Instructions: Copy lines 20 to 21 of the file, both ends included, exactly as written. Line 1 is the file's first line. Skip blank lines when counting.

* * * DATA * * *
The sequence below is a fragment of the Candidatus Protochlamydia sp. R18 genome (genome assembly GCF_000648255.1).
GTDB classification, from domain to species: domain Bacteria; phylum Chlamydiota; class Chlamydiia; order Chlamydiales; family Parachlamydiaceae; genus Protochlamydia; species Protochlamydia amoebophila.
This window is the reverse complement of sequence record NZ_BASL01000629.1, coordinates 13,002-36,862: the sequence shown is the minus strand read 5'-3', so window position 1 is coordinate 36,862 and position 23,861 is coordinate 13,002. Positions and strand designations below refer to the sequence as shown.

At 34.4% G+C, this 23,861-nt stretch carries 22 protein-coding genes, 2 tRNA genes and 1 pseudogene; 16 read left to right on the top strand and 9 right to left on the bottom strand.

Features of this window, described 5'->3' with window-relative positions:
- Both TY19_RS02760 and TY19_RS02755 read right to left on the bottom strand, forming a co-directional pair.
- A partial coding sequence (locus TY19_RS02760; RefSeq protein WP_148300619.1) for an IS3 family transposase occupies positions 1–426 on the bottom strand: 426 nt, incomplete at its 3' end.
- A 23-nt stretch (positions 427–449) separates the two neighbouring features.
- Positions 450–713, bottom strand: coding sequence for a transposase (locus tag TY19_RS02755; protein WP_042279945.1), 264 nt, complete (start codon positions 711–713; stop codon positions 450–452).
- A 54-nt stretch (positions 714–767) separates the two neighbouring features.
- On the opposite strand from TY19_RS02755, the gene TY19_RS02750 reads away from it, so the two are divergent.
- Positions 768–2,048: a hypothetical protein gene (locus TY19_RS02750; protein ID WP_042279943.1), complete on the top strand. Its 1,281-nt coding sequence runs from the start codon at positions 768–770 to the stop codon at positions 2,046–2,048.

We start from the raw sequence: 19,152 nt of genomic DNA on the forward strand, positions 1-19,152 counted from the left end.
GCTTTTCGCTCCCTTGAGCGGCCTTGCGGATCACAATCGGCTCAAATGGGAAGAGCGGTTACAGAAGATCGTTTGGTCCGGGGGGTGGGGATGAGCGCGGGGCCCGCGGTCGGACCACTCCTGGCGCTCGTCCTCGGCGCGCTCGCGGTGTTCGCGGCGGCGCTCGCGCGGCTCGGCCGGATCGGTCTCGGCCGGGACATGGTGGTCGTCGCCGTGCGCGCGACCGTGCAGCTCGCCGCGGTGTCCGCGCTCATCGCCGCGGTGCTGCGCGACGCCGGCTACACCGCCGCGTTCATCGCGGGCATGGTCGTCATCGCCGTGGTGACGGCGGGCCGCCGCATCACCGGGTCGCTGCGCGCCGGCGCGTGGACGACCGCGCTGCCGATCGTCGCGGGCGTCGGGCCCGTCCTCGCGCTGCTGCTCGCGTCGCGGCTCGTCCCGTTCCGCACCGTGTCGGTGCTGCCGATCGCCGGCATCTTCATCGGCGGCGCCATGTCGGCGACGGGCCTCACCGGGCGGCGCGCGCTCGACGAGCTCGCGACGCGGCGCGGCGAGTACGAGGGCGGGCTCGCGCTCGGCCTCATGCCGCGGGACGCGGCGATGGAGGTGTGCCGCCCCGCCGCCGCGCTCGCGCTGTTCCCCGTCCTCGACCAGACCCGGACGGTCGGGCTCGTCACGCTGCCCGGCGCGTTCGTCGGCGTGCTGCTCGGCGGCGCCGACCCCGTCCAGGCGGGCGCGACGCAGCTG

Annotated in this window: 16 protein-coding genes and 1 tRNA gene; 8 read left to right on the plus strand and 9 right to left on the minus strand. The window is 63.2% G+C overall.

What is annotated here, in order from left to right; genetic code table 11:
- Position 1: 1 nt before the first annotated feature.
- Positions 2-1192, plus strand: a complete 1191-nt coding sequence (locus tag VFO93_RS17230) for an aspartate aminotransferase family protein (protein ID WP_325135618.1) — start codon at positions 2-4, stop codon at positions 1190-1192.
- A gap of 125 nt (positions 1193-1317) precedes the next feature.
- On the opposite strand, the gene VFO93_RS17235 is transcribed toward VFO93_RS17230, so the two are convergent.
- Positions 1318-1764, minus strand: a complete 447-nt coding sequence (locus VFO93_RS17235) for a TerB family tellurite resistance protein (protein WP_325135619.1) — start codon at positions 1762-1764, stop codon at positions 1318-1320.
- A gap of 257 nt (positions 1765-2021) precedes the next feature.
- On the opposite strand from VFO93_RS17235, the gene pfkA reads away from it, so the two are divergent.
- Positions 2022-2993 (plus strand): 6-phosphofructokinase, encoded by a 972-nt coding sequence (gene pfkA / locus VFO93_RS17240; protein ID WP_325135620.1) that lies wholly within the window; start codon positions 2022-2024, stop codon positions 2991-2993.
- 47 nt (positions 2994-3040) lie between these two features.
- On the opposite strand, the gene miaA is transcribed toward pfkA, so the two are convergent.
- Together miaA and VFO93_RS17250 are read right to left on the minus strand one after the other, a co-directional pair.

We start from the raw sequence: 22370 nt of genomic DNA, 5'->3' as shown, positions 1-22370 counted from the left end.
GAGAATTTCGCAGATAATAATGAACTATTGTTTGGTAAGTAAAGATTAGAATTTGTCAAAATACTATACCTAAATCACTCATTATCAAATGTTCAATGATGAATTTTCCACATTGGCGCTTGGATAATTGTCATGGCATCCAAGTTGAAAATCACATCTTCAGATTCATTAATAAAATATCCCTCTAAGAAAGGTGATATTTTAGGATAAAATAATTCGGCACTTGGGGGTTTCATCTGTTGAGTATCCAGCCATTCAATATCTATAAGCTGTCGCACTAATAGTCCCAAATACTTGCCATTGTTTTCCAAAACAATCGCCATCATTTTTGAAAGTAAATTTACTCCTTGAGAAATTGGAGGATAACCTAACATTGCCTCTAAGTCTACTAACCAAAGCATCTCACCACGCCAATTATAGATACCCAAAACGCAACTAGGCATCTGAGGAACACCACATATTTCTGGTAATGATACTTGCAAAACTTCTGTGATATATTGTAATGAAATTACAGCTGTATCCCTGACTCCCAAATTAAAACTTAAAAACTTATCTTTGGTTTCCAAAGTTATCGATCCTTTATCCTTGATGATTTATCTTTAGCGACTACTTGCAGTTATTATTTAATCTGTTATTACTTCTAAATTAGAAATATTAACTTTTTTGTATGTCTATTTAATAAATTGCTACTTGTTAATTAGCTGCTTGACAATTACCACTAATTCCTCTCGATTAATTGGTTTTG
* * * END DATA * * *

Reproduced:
- On the opposite strand, the gene VFO93_RS17235 is transcribed toward VFO93_RS17230, so the two are convergent.
- Positions 1318-1764, minus strand: a complete 447-nt coding sequence (locus VFO93_RS17235) for a TerB family tellurite resistance protein (protein WP_325135619.1) — start codon at positions 1762-1764, stop codon at positions 1318-1320.